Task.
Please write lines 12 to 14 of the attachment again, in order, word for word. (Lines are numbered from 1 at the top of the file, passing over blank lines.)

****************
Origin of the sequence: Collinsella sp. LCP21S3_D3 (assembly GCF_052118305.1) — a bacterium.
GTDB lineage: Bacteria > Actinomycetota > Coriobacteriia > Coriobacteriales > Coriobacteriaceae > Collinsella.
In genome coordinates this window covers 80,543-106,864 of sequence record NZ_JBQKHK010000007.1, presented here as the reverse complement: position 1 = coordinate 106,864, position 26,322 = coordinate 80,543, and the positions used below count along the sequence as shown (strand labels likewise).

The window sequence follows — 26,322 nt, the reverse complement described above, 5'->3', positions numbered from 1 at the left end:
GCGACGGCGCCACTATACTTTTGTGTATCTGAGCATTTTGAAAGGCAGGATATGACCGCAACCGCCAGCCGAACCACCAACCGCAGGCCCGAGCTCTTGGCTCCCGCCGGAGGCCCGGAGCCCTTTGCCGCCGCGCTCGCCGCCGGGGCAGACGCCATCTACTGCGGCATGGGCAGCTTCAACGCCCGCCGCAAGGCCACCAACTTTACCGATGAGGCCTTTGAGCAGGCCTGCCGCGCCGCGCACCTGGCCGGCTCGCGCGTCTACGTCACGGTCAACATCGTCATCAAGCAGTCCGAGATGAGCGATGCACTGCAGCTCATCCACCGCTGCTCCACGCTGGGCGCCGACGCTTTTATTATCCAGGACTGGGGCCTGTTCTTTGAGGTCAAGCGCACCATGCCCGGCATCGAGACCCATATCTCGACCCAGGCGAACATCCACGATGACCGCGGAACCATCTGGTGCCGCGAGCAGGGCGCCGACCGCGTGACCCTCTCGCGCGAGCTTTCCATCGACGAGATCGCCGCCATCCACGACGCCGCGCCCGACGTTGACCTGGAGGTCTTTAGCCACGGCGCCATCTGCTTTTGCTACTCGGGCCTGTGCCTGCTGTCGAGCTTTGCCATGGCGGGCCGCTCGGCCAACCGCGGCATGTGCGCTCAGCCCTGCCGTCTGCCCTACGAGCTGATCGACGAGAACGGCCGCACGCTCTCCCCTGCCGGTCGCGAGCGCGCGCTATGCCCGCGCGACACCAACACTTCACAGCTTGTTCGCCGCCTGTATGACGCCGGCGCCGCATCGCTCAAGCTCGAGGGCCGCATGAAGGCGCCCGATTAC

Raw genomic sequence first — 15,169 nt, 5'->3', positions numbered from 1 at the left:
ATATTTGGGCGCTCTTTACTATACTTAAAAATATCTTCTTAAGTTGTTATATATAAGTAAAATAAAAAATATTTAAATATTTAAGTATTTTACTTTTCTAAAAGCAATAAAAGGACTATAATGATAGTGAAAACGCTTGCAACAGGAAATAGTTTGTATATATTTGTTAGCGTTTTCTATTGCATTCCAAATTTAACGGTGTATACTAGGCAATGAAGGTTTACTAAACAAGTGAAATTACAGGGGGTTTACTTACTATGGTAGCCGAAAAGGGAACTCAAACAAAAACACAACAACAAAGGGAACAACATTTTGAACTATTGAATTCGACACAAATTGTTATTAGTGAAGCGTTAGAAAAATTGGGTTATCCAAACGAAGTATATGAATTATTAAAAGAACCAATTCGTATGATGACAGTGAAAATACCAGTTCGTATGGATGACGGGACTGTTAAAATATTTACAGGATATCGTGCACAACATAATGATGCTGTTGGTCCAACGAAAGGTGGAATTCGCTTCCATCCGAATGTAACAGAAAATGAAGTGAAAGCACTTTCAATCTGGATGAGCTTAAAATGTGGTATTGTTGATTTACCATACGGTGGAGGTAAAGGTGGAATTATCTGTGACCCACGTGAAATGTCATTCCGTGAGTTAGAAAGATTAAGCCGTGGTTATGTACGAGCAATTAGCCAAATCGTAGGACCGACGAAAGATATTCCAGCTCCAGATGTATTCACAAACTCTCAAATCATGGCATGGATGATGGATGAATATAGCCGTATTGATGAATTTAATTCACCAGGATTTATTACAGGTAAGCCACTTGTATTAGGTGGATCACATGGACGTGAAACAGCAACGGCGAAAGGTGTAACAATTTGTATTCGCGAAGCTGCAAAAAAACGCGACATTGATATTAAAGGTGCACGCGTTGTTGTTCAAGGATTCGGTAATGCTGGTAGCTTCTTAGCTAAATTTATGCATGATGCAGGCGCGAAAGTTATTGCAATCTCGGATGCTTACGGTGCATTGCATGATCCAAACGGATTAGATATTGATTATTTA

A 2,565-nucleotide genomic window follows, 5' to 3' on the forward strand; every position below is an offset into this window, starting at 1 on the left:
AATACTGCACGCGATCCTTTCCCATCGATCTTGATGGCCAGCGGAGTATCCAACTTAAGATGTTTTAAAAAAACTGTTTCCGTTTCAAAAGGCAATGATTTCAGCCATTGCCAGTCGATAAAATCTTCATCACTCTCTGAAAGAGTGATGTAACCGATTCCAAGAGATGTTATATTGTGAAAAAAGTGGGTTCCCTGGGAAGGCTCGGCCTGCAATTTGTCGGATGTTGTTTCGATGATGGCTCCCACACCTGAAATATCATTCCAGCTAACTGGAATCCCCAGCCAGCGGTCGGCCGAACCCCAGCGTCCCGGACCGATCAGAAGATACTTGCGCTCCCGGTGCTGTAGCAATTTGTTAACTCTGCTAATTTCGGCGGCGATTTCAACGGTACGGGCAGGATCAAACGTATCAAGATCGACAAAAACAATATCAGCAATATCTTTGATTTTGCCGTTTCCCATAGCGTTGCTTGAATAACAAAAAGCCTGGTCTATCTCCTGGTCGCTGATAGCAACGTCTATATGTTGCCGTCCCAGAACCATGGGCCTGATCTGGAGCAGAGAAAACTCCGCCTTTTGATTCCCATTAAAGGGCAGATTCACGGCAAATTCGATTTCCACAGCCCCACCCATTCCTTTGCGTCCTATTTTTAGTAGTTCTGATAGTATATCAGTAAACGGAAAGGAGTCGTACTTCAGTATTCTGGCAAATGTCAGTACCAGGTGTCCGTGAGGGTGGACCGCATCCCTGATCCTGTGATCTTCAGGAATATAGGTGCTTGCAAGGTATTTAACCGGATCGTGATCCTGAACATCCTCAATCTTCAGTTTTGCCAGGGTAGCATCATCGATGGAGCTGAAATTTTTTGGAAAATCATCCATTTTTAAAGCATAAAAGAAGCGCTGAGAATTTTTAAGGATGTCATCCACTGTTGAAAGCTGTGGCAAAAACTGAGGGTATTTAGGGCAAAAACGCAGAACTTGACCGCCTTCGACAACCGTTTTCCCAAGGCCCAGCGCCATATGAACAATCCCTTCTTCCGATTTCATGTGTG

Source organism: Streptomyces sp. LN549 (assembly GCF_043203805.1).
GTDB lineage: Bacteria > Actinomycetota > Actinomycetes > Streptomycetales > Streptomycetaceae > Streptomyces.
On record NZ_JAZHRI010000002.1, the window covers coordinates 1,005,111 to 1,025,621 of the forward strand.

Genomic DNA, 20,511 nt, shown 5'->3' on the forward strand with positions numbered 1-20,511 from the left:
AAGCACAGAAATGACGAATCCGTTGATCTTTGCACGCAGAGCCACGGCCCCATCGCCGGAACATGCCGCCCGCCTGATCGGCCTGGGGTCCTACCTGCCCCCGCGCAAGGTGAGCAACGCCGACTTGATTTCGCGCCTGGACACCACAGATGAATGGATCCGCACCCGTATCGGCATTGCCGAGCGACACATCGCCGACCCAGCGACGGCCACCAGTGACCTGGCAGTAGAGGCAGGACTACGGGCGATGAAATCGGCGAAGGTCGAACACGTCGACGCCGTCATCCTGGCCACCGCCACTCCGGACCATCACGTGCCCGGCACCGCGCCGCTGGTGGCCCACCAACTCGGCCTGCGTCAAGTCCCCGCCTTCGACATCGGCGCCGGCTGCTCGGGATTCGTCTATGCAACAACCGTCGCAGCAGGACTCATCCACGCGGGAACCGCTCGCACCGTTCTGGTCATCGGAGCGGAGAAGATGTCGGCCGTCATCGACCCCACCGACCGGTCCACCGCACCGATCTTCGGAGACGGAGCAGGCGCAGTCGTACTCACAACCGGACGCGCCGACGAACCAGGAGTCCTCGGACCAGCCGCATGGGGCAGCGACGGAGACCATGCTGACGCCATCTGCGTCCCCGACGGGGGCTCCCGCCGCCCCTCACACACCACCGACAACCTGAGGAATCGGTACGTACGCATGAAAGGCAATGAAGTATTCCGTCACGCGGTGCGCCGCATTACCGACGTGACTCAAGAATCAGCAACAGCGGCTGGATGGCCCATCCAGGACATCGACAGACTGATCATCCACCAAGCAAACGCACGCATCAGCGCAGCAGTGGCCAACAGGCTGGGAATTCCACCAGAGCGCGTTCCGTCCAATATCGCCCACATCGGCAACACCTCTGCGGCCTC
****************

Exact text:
On record NZ_JAZHRI010000002.1, the window covers coordinates 1,005,111 to 1,025,621 of the forward strand.

Genomic DNA, 20,511 nt, shown 5'->3' on the forward strand with positions numbered 1-20,511 from the left:
AAGCACAGAAATGACGAATCCGTTGATCTTTGCACGCAGAGCCACGGCCCCATCGCCGGAACATGCCGCCCGCCTGATCGGCCTGGGGTCCTACCTGCCCCCGCGCAAGGTGAGCAACGCCGACTTGATTTCGCGCCTGGACACCACAGATGAATGGATCCGCACCCGTATCGGCATTGCCGAGCGACACATCGCCGACCCAGCGACGGCCACCAGTGACCTGGCAGTAGAGGCAGGACTACGGGCGATGAAATCGGCGAAGGTCGAACACGTCGACGCCGTCATCCTGGCCACCGCCACTCCGGACCATCACGTGCCCGGCACCGCGCCGCTGGTGGCCCACCAACTCGGCCTGCGTCAAGTCCCCGCCTTCGACATCGGCGCCGGCTGCTCGGGATTCGTCTATGCAACAACCGTCGCAGCAGGACTCATCCACGCGGGAACCGCTCGCACCGTTCTGGTCATCGGAGCGGAGAAGATGTCGGCCGTCATCGACCCCACCGACCGGTCCACCGCACCGATCTTCGGAGACGGAGCAGGCGCAGTCGTACTCACAACCGGACGCGCCGACGAACCAGGAGTCCTCGGACCAGCCGCATGGGGCAGCGACGGAGACCATGCTGACGCCATCTGCGTCCCCGACGGGGGCTCCCGCCGCCCCTCACACACCACCGACAACCTGAGGAATCGGTACGTACGCATGAAAGGCAATGAAGTATTCCGTCACGCGGTGCGCCGCATTACCGACGTGACTCAAGAATCAGCAACAGCGGCTGGATGGCCCATCCAGGACATCGACAGACTGATCATCCACCAAGCAAACGCACGCATCAGCGCAGCAGTGGCCAACAGGCTGGGAATTCCACCAGAGCGCGTTCCGTCCAATATCGCCCACATCGGCAACACCTCTGCGGCCTC